Party en francais
Chris Tafoya is perhaps better known as DJ Christophé, the city’s premier source of awesome French music. The former Tower Records employee of 15 years says he doesn’t quite recall how he got into French tunes, but says that his friends really dug the “eclectic mixes” he’d make back in the cassette era and encouraged him to start deejaying. Now Tafoya, 45, works for the Secretary of State, but he spends his spare time doing things such as costuming for films and photo shoots and crafting vintage cocktails. And mixing songs, of course. Catch DJ Christophé at this weekend’s third annual Serge Gainsbourg Birthday Party on Saturday, March 31, at 1630 I Street in Midtown. The soiree begins at 8 p.m., and the $5 admission benefits the 11th annual Sacramento French Film Festival and the Verge Center for the Arts.
You’re deejaying a party for French President Nicolas Sarkozy. What song do you play to get him dancing?
Sarkozy is kind of the George W. Bush of France. I would love to boycott him, but if I were forced to play in the interest of international relations, I’d play something by Carla Bruni. Since he’s married to her, he better get up and dance, in the interest of domestic relations.
There’s probably no danger of that, however, given that Sarkozy has a son, Pierre, who is a deejay and flies around in a private jet on the French taxpayers’ dime. Or Euro. I’m sure he’d get the gig.
You say, “1960s French pop.” Most people respond, “WTH?” Help them.
France Gall and Brigitte Bardot were the gateway drugs for me. Start with anything Gainsbourg wrote; he did hits for both ladies. “Je T’Aime … Moi Non Plus” is a pretty great Serge tune. Or there’s the Bacharach-inspired Serge tune sung by the enigmatic Françoise Hardy, “Comment Te Dire Adieu?” Gainsbourg wrote in all styles: jazz, Latin, pop, classical, rock and reggae. You’re sure to find something you like.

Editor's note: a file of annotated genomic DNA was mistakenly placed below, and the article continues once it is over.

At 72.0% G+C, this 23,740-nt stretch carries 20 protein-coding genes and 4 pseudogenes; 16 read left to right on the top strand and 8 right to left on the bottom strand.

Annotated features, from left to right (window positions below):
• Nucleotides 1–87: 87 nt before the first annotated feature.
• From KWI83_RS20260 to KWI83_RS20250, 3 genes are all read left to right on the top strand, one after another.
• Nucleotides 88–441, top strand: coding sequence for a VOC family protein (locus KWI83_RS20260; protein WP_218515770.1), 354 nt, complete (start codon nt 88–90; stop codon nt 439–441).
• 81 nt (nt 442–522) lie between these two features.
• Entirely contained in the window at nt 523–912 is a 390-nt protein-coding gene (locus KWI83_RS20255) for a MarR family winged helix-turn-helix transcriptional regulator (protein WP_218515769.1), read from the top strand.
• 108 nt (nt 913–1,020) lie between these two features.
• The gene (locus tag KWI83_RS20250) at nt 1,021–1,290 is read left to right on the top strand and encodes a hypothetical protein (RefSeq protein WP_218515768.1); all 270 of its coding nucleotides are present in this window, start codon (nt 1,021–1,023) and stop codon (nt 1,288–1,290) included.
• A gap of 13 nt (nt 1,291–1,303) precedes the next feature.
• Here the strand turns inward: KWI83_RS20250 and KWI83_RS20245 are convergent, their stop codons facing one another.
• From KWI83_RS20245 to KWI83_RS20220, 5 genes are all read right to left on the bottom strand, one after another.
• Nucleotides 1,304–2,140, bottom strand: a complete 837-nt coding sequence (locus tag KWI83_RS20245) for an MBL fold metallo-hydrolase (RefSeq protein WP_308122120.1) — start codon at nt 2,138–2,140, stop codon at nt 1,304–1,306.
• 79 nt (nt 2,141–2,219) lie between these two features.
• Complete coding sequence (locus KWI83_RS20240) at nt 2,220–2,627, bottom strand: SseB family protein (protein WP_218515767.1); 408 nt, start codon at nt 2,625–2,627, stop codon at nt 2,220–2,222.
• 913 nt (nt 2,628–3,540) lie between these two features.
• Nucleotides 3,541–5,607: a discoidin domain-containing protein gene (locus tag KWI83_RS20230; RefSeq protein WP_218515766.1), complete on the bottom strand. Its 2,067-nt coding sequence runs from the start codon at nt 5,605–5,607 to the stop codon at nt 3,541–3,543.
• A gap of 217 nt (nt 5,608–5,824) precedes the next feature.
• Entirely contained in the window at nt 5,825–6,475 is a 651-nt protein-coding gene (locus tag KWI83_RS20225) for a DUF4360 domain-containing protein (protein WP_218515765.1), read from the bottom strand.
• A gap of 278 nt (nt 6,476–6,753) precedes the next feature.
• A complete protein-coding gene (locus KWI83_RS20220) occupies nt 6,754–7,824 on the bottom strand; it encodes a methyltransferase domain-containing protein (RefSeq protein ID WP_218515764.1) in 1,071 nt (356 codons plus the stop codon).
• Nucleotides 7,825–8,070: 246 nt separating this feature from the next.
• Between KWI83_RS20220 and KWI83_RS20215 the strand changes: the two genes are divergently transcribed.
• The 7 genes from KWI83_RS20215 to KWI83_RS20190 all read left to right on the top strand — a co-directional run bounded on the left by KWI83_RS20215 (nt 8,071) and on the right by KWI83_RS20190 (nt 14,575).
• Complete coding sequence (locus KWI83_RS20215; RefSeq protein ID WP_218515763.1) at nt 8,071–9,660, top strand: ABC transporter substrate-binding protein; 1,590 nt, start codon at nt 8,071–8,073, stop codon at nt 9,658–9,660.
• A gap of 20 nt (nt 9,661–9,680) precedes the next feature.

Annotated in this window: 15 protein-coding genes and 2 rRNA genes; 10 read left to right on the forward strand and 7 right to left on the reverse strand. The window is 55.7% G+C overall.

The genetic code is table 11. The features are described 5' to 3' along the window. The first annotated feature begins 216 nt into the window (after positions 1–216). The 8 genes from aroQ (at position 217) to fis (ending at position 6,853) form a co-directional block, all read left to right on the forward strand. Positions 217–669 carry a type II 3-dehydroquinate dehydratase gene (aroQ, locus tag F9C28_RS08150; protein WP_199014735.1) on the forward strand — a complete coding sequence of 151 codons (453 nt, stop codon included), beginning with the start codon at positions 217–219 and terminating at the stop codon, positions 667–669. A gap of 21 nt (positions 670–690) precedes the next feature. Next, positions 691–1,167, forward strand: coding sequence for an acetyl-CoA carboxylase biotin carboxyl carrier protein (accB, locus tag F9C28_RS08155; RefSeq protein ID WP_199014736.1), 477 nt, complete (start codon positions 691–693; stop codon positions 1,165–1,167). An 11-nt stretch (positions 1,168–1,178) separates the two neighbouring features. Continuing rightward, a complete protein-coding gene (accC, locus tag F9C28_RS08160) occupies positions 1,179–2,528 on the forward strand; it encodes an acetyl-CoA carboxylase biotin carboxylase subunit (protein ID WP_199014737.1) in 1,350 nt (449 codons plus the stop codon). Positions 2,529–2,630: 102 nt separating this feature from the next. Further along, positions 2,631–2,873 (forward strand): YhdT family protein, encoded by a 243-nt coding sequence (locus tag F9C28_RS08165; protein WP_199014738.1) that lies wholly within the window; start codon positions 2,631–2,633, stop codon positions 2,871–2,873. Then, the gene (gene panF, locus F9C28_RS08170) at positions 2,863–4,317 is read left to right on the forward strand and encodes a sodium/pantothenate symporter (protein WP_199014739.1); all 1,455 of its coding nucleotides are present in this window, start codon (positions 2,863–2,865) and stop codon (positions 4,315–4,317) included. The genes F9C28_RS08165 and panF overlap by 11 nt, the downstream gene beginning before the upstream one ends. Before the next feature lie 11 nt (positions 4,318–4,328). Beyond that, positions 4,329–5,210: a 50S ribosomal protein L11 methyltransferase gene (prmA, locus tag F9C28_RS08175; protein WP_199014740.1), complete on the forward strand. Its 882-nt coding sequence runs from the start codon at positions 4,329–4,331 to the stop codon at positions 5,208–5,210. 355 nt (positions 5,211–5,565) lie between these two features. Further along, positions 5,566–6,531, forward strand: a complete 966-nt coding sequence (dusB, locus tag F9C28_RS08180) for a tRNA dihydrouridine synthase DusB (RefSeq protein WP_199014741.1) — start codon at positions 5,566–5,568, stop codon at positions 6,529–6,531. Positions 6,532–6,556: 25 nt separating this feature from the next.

When I think of Gainsbourg, I think of that TV interview when he said he wanted to have sex with Whitney Houston. What’s your Gainsbourg memory?
Personal memory? Visiting his grave in Montparnasse Cemetery. He died 20 years ago, and every day it is still covered with tributes, drawings, notes, plants, cigarettes and booze. He was a provocateur and troublemaker and general shit stirrer, but society needs that.
I don’t, but it’s not from lack of trying. My comprehension is getting better, but what I really need is total immersion, like a year internship. Or a French lover. I’m open to suggestion.
Where does DJ Christophé deejay?
I used to have a regular weekly gig at the now-defunct Celestin’s. That’s where folks from the Sacramento French Film Festival approached me for their events. I’ve done guest appearances on KDVS, local openings and parties. I even did a gig for the Sacramento Ballet.
Where do you go to find music?
Ideally? France! Leave lots of room in your suitcase. Crocodisc, 40-42 Rue des Ecoles in Paris, is the best. They’re so cool, too. They let me go into their basement and dig through old boxes. I was in heaven.
Other Music in New York is pretty phenomenal, too. Amoeba Music in San Francisco is a favorite haunt. If you must do it virtually—it’s not really record shopping if your fingers don’t get dirty—there’s a great site for Magic Records, a never-fails-to-please label with no U.S. distributor. FNAC Music and Dusty Groove have great websites, too.
One might argue that ’60s French cinema was the best era of moviemaking ever. Would you argue the same about ’60s French music?
I wouldn’t argue it’s the best; that’s quite subjective. I even take issue with a lot of the misogyny of the Nouvelle Vague. But I think, for what it is, it’s quite perfect. It’s not overblown or ponderous music that takes itself too seriously. It’s fun, silly, catchy stuff that gives you a sophisticated wink.
Favorite French dish in Sacramento?
Well, since Daniel Pont is no longer at La Bonne Soupe [Café], I would have to say the duck confit at Magpie [Cafe]. It reminds me the most of France. My friend calls it “duck carnitas.”
What should American culture adopt from French culture?
Where to start? Decent, affordable public transportation. National health care. Decent bread or dogs in restaurants. How about this: simply the ability to slow down to really savor everything about life.
The song is played at your funeral?
As a cliché, “Comme d’Habitude.” It was given English lyrics later, and Sinatra had a hit with it as “My Way.” The original version was written in ’68 by Claude François. He wrote it about his breakup with France Gall. There’s a biopic about him playing in France right now, Cloclo. The previews look great. I really hope they can get it for the festival next year.